Dr. Rojers Joseph is a faculty in the Strategic Management Area at IIM Rohtak. He has nearly 14 years of experience in academics. He has also worked in industry for a short duration. Besides, he has 5 years of academic research experience at IIT Bombay as a Teaching Assistant. He was awarded the SJM Endowment Scholarship during his doctoral studies at IIT Bombay. He has also worked at IIT Bombay as a research associate. He has conducted Management Development Programmes for participants from several private and public sector organizations. He is a reviewer for conferences and journals such as MIPS and IJIPM.
1. Greetings from Public Relations Cell, IIM Rohtak. Please tell us something about your doctoral research paper.
The focus of my research was basically on digital business strategy and business innovation. From the past couple of decades, owing to digitization, there are tremendous changes happening in this industry. When it comes to content reproduction and distribution, the changes are manifold. That’s one of the reasons why I wanted to study this. If you look at the publishing and content industry, there are different ways through which you can save cost- through digitization. Cost of reproduction will almost be nil, once you have the master copy. There is minimum cost of inventory. You do not have a large distribution cost as well. Books, particularly, have 15-20% cost of distribution. If you have digitized content, the books can be sent directly to the customers by-passing these intermediaries. Fourth is the transaction cost, on both sides – companies looking for customers and vice-versa. So what motivated my study was, even when there is content digitization in higher education- the text books, reference books, the journals etc., there is little price reduction. Particularly the journal prices have gone up- even after digitization, which is unjustified. I focused my study towards higher education- text books, reference books and journals. I was looking for reasons for which prices were not coming down. The publishers do not want to break the whole ecosystem of publishing. There is lot of trust deficit in the industry- piracy, competition etc. And text books have a very inelastic demand. The result is, there is no reduction in prices.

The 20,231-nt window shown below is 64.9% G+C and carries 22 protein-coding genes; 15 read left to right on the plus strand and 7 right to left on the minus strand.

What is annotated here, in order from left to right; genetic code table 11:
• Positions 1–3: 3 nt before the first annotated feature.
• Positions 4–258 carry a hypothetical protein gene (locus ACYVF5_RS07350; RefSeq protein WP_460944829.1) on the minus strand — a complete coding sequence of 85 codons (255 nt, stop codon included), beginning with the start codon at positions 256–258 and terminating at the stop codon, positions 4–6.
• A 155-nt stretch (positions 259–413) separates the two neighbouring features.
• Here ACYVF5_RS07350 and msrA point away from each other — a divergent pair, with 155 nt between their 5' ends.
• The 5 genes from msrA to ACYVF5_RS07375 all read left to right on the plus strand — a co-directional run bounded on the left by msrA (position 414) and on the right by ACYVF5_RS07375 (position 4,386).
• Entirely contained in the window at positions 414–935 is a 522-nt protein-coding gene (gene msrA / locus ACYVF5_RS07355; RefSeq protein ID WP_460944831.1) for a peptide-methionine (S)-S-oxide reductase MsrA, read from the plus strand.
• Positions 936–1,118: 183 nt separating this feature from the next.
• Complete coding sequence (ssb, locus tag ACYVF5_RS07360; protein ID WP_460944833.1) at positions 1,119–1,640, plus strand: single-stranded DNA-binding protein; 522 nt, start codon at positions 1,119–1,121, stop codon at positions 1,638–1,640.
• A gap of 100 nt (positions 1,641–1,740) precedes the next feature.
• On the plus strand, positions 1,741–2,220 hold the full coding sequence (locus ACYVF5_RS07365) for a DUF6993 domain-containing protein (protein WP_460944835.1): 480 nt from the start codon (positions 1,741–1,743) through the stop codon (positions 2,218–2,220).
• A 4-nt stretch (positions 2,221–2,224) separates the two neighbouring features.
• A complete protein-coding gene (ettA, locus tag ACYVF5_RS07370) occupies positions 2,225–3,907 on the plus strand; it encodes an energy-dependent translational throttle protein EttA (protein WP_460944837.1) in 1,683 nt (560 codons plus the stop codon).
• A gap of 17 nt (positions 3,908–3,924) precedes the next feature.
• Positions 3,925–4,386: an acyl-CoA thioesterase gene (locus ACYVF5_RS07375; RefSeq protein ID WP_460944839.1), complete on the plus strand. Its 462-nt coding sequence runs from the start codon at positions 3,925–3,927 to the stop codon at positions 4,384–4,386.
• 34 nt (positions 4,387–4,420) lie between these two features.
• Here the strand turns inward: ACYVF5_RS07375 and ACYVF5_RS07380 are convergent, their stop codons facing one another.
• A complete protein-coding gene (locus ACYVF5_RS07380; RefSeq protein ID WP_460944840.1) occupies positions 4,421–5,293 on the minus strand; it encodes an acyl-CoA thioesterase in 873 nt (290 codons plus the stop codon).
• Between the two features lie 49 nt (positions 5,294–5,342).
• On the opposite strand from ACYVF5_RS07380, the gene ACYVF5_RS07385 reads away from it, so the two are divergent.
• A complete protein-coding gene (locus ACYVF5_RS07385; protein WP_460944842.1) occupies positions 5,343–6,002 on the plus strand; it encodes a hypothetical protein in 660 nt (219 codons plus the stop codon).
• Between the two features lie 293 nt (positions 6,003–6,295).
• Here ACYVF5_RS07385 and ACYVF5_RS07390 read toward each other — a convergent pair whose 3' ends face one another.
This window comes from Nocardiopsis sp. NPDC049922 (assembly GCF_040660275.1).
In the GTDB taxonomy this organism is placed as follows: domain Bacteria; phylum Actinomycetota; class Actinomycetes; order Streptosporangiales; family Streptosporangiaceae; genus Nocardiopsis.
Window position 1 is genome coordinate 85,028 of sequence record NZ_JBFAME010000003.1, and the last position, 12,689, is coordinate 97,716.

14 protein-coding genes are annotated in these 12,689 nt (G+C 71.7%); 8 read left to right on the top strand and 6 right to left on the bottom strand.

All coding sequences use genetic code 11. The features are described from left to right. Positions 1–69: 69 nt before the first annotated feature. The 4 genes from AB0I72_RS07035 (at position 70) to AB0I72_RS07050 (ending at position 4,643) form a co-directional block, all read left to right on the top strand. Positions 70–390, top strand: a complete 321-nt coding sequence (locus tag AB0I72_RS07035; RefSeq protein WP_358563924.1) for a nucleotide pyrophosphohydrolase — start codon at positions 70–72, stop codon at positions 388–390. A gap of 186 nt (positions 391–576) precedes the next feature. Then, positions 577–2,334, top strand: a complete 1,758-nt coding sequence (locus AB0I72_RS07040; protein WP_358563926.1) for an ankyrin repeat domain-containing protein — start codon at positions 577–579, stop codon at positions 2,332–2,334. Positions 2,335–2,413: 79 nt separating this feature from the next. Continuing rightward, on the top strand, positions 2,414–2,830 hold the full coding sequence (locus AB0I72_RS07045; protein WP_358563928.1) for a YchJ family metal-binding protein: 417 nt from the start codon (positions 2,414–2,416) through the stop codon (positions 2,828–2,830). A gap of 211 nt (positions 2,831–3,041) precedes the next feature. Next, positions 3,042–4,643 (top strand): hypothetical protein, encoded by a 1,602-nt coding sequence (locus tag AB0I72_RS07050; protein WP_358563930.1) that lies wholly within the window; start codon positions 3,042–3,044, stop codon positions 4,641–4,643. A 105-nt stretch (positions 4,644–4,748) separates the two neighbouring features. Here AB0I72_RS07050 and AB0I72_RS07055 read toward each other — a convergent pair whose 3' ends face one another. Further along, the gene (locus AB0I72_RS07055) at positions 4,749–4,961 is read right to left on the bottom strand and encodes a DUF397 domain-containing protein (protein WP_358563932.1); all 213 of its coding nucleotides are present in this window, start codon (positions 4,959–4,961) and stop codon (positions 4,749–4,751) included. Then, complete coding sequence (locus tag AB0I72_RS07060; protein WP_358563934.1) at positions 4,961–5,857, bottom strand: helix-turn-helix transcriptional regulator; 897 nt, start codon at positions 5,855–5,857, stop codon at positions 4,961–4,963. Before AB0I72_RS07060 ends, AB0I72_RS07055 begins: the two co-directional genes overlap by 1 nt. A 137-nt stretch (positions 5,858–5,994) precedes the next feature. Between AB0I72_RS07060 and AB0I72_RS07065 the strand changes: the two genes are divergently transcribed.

2. What is the reason behind Patanjali’s spectacular and unprecedented growth in the past five years? What strategies worked in favour of Patanjali in its battle against established FMCG Giants?
Patanjali was established in 2006. But if you look at the history of this company, it was started in 1995 as a small pharmacy by Acharya Balakrishna and Baba Ramdev. Though Baba doesn’t claim any stakes in the company today.
There are several reasons for the success of Patanjali in the Indian market. One, the P’s of marketing. Apart from the 4 P’s or the 7 P’s, a ‘P’ which now is very crucial is personality. Baba Ramdev’s personality has actually got reflected in Patanjali’s products and transformed the brand. He became quite popular in the last decade through his yoga activities and the channel Astha. It was thus an uncanny mix of yoga and Ayurveda, that made the products of Patanjali sell very fast. Also, now people are becoming very health conscious. The Indian population is sitting on a kind of time bomb; everyone is suffering from chronic diseases like diabetes, high B.P., lung problems etc. Actually, there is a concept called playing with the lizard brain of the people. You attack the brain stem, which is associated with fear and aggression- the most primitive characteristics of human brain. Otherwise, there is no reason for people buying mineral water bottles in the United States. Because tap water is as clean, if not more, as the packaged drinking water bottles.